‘The Last Assassin’ breathes life into the events of Julius Caesar’s death

By looking through the eyes of a minor player in the assassination, Peter Stothard is able to tell a more intimate tale.

Oxford University Press
“The Last Assassin: The Hunt for the Killers of Julius Caesar” by Peter Stothard, Oxford University Press, 288 pp.

So persuasive, so memorable, is the artistry of William Shakespeare that devotees of his plays who are only casual skimmers of history might be surprised to remember that it wasn’t just Marcus Brutus and Gaius Cassius who assassinated Julius Caesar on the Ides of March in 44 B.C. Despite the fact that they’re the only two being forever gnawed in the jaws of Dante’s Satan at the heart of the Inferno, it was actually a small crowd of senators who drove the knives in.

And their goals were so passionately focused – kill this one man they feared was making himself a tyrant and then explain themselves to their colleagues and countrymen – that they laid themselves open to a danger that more cynical men would have anticipated: retribution. Caesar’s grandnephew and heir, Octavian, was away at his studies in the Western Balkans when word of the assassination reached him, and he wasted no time returning to Rome and fighting for Caesar’s mantle of power.

Octavian had an empire to win and control. Still, he found time to hunt down the assassins, and the odd outermost points of that pursuit form the basis of “The Last Assassin: The Hunt for the Killers of Julius Caesar” by former Times Literary Supplement editor Peter Stothard.

Stothard makes a seemingly odd but ultimately wise organizational choice: He centers the bulk of his book on an assassin whose name will be unfamiliar to pretty much everybody except his fellow historians: Cassius Parmensis, an amateur philosopher and poet. In Stothard’s dramatic reconstruction of the key event, Parmensis scarcely knows what role he played in the assassination; in the rush to complete the deed, dozens of men were stabbing at the tyrant and sometimes hitting each other. “Somewhere else in the press of men,” Stothard writes, “as conspirators pierced the flesh of Caesar and each other, was Cassius Parmensis.”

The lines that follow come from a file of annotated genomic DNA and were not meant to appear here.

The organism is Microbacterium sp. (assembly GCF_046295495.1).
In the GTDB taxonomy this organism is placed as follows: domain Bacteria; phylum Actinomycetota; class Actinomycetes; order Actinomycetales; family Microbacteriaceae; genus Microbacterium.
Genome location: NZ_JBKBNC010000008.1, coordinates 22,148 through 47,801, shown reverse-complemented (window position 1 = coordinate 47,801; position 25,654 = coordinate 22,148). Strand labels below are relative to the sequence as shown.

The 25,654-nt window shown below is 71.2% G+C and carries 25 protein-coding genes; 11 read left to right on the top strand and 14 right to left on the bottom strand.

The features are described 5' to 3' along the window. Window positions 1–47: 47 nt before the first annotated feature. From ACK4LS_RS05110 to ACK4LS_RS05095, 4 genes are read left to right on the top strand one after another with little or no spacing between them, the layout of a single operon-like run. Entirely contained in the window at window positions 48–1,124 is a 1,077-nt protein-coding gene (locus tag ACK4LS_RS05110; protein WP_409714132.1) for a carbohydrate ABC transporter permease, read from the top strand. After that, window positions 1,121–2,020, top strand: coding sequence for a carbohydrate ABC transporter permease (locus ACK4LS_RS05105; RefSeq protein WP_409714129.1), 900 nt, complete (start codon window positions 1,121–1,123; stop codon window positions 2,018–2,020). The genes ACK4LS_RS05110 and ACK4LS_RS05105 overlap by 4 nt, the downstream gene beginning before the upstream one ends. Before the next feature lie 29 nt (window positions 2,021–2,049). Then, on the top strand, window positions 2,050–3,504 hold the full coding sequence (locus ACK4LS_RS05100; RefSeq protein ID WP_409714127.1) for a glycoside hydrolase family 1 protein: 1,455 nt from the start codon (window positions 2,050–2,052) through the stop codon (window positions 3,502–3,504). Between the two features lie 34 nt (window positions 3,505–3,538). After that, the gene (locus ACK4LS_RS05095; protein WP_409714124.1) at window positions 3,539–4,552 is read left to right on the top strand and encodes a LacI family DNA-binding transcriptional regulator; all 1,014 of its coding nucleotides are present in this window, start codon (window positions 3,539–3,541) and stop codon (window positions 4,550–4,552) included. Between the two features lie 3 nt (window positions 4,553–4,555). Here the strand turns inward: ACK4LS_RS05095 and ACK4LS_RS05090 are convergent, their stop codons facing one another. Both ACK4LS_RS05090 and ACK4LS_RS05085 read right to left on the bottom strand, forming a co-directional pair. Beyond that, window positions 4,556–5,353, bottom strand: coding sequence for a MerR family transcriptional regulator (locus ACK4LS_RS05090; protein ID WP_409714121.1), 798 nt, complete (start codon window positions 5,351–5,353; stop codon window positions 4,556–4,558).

He was a distant acquaintance of the poet Horace. But unlike Horace, who’d fought on the losing side for Brutus and Cassius but quickly put up his sword and shield, Parmensis chose to remain at war. He allied himself with Octavian’s enemies, fighting at the Battle of Actium in 31 B.C. Eventually, after Octavian swept aside all opposition, Parmensis settled down in Athens, the “cultural beacon of the world,” where he wrote plays and poems for over a decade while Octavian consolidated power in Rome.

Octavian became consul at the age of 19, and his colleague in office, Quintus Pedius, put his name on the Lex Pedia, which ended any amnesty and declared every one of Julius Caesar’s assassins an outlaw. “Every magistrate of the wider Roman world was required to discover and arrest those listed to face the new justice,” Stothard writes. “With the speed of bad news every assassin learnt he was a hunted man.”

Stothard uses Parmensis as a very human focal point for the broader story of the seismic changes that gripped the Roman world, and this approach works surprisingly well. Through Parmensis, we see the larger tale unfold: Julius Caesar crossing the Rubicon and marching his troops on Rome, power realigning itself as a proto-autocracy, and the savage battles fought by key players like Brutus and Cassius and Mark Antony and Octavian.

Centering so much of the story on Parmensis allows Stothard to craft a more miniature drama that’s at times intensely emotional – almost novelistic. He’s helped considerably in this by the fact that his primary source is Velleius Paterculus, a flamboyant historian not above telling tall tales if they made good reading. “He had a rhetorical style in which he too much pleaded to be believed,” Stothard writes. This meshes well with the melodrama of Parmensis, where “Some changed their stories; some had their stories changed. Imagination became memory.”

The assassin settled down in Athens and hoped that the past would leave him alone. As Stothard puts it, “He had reasons to fear but no reason to be uncomfortable.” Thanks to Stothard’s narrative skill, readers get a visceral sense of the jittery, clammy life Parmensis must have led in Athens, one ear cocked to every rumor from Rome, constantly suspicious of every new face.

The past left him alone for 13 years, but he’d been a military commander as well as an assassin, and Octavian was nothing if not thorough. Eventually, a man named Quintus Attius Varus found Parmensis at his villa, killed him, and, anecdotally, brought one of Parmensis' tragedies – along with his head – back to Octavian.

“The Last Assassin” brings to vivid life the whole extended drama of the death of Julius Caesar and the rise of the young man who would become Augustus Caesar. It’s a remarkable reframing of that familiar old story.

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